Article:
Empathizing with others, understanding your feelings, learning to be selfless. These all sound like really hard things to do! Well fear not, come along with Gudetama who’ll guide your way to learning things and more. Living selflessly is something many struggle with. Don’t worry, Gudetama does too, and wants to join you on your journey in finding the wonders of mindfulness.
Far Sector, Vol. 11 by N.K. Jemisin and Jamal Campbell – what can I say other than I am LOVING this comic Series and can’t wait for the last issues of it to come out this year?
Everything is coming to a boil as we lay the groundwork for the Far Sector finale in this, our penultimate issue! Riots are breaking out across the City Enduring as its citizens realize that there are political shenanigans disrupting their way of life and subverting the will of the people. To quell this unrest, @BlazeofGlory is threatening to unleash a terrible weapon upon her own people. Jo has to race against the ticking clock of a Green Lantern ring that is rapidly losing power to bypass the city’s entire defense forces and stop this attack from above.– Goodreads Book Blurb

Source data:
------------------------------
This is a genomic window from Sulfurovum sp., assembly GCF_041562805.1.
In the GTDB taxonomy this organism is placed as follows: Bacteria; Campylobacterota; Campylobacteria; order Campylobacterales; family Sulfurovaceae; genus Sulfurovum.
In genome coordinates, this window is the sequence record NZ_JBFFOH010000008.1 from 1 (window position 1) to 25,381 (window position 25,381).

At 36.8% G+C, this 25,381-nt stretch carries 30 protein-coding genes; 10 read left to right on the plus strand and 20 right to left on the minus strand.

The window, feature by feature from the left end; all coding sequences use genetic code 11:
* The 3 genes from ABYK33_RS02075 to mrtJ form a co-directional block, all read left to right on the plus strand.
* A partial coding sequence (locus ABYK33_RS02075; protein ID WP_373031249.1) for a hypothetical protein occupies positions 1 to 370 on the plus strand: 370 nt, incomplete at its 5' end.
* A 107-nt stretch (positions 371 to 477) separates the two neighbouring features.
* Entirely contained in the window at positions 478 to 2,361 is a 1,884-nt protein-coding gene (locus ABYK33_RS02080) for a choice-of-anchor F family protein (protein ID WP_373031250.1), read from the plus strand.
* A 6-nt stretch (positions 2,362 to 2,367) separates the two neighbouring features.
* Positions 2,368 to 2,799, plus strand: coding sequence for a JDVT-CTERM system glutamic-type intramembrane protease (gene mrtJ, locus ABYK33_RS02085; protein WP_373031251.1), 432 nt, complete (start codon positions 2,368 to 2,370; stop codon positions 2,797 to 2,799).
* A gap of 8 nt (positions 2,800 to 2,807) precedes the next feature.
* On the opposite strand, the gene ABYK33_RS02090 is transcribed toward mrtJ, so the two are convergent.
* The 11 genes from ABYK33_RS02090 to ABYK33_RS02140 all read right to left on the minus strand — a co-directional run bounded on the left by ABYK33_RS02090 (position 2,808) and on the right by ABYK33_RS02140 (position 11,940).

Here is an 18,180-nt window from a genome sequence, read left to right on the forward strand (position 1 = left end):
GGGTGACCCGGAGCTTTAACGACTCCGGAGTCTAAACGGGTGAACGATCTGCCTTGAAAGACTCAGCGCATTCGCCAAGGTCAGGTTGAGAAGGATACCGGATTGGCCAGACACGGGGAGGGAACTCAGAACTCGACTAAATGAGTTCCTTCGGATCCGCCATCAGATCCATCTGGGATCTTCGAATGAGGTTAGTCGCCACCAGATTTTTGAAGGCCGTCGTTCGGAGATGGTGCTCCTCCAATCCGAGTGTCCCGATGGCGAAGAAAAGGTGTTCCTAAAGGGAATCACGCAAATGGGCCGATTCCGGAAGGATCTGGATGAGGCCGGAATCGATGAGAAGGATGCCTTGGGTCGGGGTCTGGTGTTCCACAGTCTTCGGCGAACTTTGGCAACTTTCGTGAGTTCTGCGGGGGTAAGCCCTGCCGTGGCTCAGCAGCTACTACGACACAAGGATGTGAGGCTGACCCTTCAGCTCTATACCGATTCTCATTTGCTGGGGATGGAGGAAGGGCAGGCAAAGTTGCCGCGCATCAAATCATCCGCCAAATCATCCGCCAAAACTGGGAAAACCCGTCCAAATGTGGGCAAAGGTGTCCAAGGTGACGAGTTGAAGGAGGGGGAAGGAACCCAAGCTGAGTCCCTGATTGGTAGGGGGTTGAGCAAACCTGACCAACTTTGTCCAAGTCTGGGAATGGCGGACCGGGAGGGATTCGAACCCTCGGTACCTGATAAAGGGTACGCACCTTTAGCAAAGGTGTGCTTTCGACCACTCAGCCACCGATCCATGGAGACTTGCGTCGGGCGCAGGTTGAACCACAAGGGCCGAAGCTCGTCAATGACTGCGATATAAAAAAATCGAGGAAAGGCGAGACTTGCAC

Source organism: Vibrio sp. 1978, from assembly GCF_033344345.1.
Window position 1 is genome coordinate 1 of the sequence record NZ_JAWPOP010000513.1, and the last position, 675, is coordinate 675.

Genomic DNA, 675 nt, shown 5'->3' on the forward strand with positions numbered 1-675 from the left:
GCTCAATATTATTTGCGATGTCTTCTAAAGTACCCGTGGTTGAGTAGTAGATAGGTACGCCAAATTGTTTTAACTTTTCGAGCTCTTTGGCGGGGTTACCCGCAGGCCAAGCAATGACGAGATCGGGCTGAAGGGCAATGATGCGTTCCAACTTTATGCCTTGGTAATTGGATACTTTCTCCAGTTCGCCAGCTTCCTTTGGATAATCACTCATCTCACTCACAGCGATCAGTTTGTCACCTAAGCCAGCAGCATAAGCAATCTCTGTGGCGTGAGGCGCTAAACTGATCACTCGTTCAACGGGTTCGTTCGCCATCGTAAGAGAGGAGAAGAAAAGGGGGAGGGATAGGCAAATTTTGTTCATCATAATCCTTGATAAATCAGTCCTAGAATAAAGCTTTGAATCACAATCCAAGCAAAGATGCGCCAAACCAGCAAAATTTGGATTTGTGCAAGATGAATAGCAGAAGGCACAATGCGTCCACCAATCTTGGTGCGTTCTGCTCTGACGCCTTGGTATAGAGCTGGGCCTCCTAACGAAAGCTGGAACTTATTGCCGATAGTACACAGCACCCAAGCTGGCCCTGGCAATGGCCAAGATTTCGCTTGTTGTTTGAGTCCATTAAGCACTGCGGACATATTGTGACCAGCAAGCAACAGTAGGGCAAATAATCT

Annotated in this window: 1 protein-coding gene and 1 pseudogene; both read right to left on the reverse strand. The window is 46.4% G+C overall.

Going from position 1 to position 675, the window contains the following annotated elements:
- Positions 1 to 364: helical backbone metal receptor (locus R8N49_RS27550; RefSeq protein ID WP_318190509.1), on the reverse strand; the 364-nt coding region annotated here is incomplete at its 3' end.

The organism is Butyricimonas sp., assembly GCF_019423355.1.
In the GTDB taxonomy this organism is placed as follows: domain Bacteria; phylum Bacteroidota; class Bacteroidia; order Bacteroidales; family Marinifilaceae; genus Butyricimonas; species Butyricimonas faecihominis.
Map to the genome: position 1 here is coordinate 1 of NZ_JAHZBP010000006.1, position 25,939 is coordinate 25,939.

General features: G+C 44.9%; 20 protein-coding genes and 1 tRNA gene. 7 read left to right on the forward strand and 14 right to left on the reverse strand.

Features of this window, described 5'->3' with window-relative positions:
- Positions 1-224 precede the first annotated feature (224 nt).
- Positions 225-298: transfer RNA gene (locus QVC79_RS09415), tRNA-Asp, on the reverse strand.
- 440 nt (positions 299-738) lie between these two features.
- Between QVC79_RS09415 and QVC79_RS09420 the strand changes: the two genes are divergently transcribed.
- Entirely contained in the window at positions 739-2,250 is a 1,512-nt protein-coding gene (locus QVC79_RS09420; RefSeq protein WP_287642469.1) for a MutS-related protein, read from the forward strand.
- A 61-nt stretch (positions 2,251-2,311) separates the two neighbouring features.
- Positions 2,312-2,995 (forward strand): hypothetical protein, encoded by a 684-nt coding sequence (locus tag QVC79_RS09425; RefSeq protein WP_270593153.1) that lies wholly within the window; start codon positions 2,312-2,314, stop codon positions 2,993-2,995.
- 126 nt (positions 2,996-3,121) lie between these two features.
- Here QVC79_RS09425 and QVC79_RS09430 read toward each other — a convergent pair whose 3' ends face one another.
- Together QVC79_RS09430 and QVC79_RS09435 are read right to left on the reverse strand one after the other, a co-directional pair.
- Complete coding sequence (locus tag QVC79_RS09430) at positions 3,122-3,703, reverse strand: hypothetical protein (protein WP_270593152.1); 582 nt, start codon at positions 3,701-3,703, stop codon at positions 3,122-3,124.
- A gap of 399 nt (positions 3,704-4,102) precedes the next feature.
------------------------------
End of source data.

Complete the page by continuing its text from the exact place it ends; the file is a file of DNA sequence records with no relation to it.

White Fang by Jack London … I think I picked this up one day as a freebie classic from Audible, because who doesn’t like a book about a wolf told from a wolf’s perspective? OR AT LEAST THAT WAS WHAT I HOPED GOING INTO IT <inserts eye roll because I should have known better with it being a “classic”>. I would give this book no stars if I could. Why on earth a children’s classic about a wolf has blatant racism for the sake of, well, Fascist Nazi rhetoric blended with Colonial Imperialism with a huge God complex is beyond me. I don’t think Jack London ever spent much time around wolves either judging by how not wolf-ish this feels. Oh, also content warnings for animal abuse. There are so, so many better books out there. Don’t bother picking this one up.
White Fang is part dog and part wolf, and the lone survivor of his family. In his lonely world, he soon learns to follow the harsh law of the North–kill or be killed. But nothing in White Fang’s life can prepare him for the cruel owner who turns him into a vicious killer. Will White Fang ever know the kindness of a gentle master?– Goodreads Book Blurb